Grab a hold of those paint brushes, grip the sides of the boat, because if we don't we will lose control very quickly.  Dangerous Waters Ahead indeed. 

 




October 26, 2015, 9:40 AM

Every Knee and Every Tongue



EVERY knee?  EVERY tongue?  Really?  Every as in ALL?  Hmmm.  God, would you be satisfied with 64.3% of knees and tongues?  

I've been thinking about John 3: 16 today.  And yes, I know what you're thinking: "shouldn't he be thinking about John 3:16 every day?"  Yes, yes I should; and so should you.   What's interesting is the profound nature of the name of Jesus, or at least the way we address him in churchy conversations: Jesus Christ.  We don't call him Jesus THE Christ, or Jesus Messiah, or even Jesus of Nazareth.  We've gotten comfortable creating and using the shortened moniker;  And we've removed the power of his name from changing everything, every day.  

There seem to be varying degrees of power his name has on us, depending on our situational awareness.  For example, his name can be the cue to open our eyes because the prayer is nearing completion.  His name gets honorable mention before we eat.  On the better side of our habits, his name gets passionately sung and proclaimed during our times of worship.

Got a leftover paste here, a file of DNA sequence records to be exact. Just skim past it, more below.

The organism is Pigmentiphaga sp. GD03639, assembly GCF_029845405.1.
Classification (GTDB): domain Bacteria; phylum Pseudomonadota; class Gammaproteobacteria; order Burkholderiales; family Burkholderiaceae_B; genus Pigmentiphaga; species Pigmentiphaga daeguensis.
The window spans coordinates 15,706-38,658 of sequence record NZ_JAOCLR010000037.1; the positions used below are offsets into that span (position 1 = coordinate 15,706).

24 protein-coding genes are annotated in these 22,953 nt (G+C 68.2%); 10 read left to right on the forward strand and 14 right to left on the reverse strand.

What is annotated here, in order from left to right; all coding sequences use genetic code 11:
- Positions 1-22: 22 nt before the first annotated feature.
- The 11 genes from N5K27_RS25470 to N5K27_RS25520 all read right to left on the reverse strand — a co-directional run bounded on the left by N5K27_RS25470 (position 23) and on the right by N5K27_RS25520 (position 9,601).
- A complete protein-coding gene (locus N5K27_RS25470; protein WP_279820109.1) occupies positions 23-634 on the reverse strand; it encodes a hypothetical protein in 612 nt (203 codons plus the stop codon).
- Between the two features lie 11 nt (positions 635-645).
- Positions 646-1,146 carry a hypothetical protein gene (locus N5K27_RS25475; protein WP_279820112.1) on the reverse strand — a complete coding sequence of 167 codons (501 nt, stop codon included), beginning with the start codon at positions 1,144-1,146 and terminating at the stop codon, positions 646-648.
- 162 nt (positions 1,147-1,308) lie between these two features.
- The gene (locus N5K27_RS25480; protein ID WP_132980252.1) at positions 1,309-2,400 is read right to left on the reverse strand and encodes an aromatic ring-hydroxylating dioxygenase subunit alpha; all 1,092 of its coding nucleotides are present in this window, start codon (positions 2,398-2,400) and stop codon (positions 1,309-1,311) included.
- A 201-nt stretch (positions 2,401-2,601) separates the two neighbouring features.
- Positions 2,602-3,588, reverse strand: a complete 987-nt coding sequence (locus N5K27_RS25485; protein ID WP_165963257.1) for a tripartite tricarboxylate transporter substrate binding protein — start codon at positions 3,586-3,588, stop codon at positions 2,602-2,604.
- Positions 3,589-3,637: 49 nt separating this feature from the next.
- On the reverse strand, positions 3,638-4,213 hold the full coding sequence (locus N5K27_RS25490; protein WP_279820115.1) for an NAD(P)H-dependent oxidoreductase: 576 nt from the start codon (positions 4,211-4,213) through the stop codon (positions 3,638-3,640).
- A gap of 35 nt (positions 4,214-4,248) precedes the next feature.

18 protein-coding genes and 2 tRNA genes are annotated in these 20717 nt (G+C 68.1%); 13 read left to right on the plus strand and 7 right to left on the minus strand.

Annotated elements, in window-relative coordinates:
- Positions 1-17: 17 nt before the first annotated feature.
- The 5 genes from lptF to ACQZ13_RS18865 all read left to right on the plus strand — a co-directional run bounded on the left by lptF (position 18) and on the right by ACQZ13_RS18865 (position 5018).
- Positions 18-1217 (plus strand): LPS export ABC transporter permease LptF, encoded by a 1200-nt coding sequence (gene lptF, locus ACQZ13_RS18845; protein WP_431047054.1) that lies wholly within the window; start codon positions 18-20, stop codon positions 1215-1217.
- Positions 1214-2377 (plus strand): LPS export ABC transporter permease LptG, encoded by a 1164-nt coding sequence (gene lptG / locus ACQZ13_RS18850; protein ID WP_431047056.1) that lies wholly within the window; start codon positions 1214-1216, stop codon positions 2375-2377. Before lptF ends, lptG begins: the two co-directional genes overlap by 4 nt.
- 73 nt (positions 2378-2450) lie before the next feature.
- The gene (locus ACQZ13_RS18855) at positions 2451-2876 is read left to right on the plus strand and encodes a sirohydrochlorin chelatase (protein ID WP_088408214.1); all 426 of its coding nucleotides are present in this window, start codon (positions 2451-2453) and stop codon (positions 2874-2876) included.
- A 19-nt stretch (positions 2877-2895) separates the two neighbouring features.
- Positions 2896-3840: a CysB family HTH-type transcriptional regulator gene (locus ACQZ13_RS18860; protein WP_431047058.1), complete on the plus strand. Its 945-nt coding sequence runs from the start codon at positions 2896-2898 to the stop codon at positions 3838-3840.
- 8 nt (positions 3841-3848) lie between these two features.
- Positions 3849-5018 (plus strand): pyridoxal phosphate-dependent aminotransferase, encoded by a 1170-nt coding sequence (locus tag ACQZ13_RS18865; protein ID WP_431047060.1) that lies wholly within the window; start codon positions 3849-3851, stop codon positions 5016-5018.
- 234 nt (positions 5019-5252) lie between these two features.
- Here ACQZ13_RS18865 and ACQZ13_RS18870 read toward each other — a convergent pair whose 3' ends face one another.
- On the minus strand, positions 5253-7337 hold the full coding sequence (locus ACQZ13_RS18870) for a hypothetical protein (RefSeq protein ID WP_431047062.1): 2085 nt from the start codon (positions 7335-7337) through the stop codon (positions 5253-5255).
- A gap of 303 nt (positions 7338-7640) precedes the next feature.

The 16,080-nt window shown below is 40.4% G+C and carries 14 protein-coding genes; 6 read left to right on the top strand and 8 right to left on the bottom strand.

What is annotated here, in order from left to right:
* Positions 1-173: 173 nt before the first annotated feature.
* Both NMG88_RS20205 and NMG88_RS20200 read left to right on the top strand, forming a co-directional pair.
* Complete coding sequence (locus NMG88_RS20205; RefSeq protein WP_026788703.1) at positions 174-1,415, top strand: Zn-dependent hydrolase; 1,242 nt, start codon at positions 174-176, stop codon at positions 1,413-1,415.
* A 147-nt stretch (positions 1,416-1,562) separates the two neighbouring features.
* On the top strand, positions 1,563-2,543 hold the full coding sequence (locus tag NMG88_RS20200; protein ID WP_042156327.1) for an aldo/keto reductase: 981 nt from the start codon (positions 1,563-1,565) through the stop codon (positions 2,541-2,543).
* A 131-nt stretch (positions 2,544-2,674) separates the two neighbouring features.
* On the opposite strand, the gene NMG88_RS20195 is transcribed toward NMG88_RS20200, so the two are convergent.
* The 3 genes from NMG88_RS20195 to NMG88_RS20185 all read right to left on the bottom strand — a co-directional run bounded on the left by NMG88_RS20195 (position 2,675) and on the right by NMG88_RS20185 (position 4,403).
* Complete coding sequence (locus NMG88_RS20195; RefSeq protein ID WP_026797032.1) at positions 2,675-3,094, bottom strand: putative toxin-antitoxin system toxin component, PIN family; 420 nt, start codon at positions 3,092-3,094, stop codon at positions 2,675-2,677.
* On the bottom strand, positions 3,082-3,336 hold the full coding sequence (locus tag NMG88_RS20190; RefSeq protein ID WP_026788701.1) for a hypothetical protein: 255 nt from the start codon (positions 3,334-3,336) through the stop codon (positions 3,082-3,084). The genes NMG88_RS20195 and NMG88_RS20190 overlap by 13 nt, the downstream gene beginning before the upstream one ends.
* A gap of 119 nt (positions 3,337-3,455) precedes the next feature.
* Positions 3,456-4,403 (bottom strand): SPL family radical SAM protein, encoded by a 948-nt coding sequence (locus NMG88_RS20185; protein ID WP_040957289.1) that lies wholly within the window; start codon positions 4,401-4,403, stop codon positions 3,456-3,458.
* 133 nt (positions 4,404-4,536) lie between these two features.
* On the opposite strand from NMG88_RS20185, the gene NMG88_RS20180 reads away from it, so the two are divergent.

And yet, according to Philippians 2: 9 - 11 his name is the cornerstone of our very existence, and has the power to drive every knee to bow and every tongue to confess.  Every knee and every tongue?  In a moment of confession, I don't remember the last time I bowed to my knees in reverence.  Should we take it completely literal and read the text as if we HAVE to bow to our knees in order to show reverence?  I don't think that's what Paul was saying.  I see his directive shooting straight to our hearts, straight to the makeup of our very beings.  Do we hear, speak, and revere the name of Jesus completely, down to our very soul?  

My fear is that we've diluted the power of Jesus' name with our sin, our apathy, and the fear of what society will think of us.  We dilute the name of Jesus down to being an identifier of our preferences and habits (a nametag, or sign on a building) and not THE identifier that is the source of those behaviors and habits.  

Jesus is our cornerstone and foundation.  What we have, what we believe, and what we are rests on his stretched shoulders. John 3:16 is the Truth and source for who we when we're gathered with the Body of Christ, and everywhere else.